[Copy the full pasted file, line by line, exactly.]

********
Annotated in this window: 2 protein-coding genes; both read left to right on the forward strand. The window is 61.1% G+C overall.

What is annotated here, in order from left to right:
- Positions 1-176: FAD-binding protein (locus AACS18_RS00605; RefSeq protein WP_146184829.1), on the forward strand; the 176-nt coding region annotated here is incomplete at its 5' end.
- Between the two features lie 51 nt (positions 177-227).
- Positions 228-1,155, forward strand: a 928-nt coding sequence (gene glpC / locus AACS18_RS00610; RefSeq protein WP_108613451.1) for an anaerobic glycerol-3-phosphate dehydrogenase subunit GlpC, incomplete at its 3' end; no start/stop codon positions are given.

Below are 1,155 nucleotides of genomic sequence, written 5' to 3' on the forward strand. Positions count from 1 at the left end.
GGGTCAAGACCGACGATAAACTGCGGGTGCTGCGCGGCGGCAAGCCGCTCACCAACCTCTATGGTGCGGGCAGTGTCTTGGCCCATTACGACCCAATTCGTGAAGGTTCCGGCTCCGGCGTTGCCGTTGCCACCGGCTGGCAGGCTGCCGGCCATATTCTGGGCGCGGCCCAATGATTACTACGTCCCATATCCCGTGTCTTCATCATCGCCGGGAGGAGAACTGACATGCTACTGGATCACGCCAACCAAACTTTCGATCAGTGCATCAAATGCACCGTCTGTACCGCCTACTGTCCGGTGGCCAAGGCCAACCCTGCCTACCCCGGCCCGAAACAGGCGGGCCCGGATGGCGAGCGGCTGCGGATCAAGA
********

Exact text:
Annotated in this window: 2 protein-coding genes; both read left to right on the forward strand. The window is 61.1% G+C overall.

What is annotated here, in order from left to right:
- Positions 1-176: FAD-binding protein (locus AACS18_RS00605; RefSeq protein WP_146184829.1), on the forward strand; the 176-nt coding region annotated here is incomplete at its 5' end.
- Between the two features lie 51 nt (positions 177-227).
- Positions 228-1,155, forward strand: a 928-nt coding sequence (gene glpC / locus AACS18_RS00610; RefSeq protein WP_108613451.1) for an anaerobic glycerol-3-phosphate dehydrogenase subunit GlpC, incomplete at its 3' end; no start/stop codon positions are given.

Below are 1,155 nucleotides of genomic sequence, written 5' to 3' on the forward strand. Positions count from 1 at the left end.
GGGTCAAGACCGACGATAAACTGCGGGTGCTGCGCGGCGGCAAGCCGCTCACCAACCTCTATGGTGCGGGCAGTGTCTTGGCCCATTACGACCCAATTCGTGAAGGTTCCGGCTCCGGCGTTGCCGTTGCCACCGGCTGGCAGGCTGCCGGCCATATTCTGGGCGCGGCCCAATGATTACTACGTCCCATATCCCGTGTCTTCATCATCGCCGGGAGGAGAACTGACATGCTACTGGATCACGCCAACCAAACTTTCGATCAGTGCATCAAATGCACCGTCTGTACCGCCTACTGTCCGGTGGCCAAGGCCAACCCTGCCTACCCCGGCCCGAAACAGGCGGGCCCGGATGGCGAGCGGCTGCGGATCAAGA